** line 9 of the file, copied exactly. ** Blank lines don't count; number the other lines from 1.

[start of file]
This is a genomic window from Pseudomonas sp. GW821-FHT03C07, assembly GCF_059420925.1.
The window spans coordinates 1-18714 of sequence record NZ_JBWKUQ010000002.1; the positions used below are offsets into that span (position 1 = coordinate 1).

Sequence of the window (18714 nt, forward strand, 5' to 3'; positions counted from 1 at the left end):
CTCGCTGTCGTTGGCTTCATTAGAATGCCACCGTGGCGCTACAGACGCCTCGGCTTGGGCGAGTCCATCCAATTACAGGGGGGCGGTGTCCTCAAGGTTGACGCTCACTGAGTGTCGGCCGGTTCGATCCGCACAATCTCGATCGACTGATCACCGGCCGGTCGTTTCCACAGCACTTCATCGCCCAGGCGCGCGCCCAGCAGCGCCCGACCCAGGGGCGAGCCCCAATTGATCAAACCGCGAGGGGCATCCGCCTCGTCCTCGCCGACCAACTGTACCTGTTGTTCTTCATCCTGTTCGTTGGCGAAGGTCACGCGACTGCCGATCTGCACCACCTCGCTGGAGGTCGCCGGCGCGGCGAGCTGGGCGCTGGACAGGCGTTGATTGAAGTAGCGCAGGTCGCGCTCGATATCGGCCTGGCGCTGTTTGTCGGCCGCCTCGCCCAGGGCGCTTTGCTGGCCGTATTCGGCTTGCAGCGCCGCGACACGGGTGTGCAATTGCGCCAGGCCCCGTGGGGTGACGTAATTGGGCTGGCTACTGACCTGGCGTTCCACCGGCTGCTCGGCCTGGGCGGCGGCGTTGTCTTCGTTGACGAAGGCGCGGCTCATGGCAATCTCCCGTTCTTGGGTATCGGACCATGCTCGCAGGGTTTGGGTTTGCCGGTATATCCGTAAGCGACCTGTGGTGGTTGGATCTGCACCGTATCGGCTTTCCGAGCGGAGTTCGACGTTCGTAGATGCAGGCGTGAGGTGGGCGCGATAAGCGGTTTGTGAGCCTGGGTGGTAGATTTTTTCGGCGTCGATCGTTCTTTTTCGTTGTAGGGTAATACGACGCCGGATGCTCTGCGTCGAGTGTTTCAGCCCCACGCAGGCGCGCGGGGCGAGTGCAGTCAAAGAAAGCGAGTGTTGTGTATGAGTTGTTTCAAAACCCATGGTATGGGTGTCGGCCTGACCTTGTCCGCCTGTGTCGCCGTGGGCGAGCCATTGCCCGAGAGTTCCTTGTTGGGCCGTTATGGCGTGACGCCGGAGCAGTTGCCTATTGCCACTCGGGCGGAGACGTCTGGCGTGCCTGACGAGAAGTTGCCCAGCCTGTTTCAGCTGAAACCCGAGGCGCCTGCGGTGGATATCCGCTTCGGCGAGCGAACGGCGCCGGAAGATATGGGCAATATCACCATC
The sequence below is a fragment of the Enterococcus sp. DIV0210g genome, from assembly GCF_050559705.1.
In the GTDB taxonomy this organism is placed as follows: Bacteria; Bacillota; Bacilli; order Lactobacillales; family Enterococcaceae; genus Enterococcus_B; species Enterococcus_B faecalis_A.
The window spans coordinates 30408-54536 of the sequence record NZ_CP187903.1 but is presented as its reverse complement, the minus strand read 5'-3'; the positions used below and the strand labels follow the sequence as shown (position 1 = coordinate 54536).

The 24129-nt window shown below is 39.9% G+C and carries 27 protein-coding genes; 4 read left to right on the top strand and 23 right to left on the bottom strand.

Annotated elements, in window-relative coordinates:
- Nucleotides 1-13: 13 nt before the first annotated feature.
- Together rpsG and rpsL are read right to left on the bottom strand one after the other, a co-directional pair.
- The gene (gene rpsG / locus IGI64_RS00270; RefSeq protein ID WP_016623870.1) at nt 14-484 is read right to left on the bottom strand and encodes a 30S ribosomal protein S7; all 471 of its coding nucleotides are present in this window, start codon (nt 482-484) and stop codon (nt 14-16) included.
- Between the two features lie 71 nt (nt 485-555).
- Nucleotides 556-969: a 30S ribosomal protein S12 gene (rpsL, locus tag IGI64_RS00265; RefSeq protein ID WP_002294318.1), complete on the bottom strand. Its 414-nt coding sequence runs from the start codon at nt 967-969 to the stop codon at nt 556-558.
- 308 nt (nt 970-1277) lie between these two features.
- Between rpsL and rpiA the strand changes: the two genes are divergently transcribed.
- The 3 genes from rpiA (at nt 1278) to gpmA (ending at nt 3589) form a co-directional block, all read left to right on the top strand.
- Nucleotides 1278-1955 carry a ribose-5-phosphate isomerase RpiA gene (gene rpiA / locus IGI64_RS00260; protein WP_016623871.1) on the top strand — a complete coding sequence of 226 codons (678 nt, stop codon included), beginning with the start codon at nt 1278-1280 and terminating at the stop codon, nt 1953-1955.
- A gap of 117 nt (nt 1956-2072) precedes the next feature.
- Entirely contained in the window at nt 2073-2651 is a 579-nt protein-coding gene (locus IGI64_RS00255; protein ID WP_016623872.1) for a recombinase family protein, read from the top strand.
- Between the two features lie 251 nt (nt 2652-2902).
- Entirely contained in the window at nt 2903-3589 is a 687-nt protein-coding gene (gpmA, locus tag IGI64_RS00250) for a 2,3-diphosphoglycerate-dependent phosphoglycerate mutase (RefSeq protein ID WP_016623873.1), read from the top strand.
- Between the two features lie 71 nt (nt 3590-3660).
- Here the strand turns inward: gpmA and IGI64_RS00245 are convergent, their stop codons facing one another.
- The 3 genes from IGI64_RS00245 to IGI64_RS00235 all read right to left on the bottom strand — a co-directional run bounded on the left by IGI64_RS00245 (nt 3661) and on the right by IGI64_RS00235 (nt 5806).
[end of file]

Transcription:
Annotated elements, in window-relative coordinates: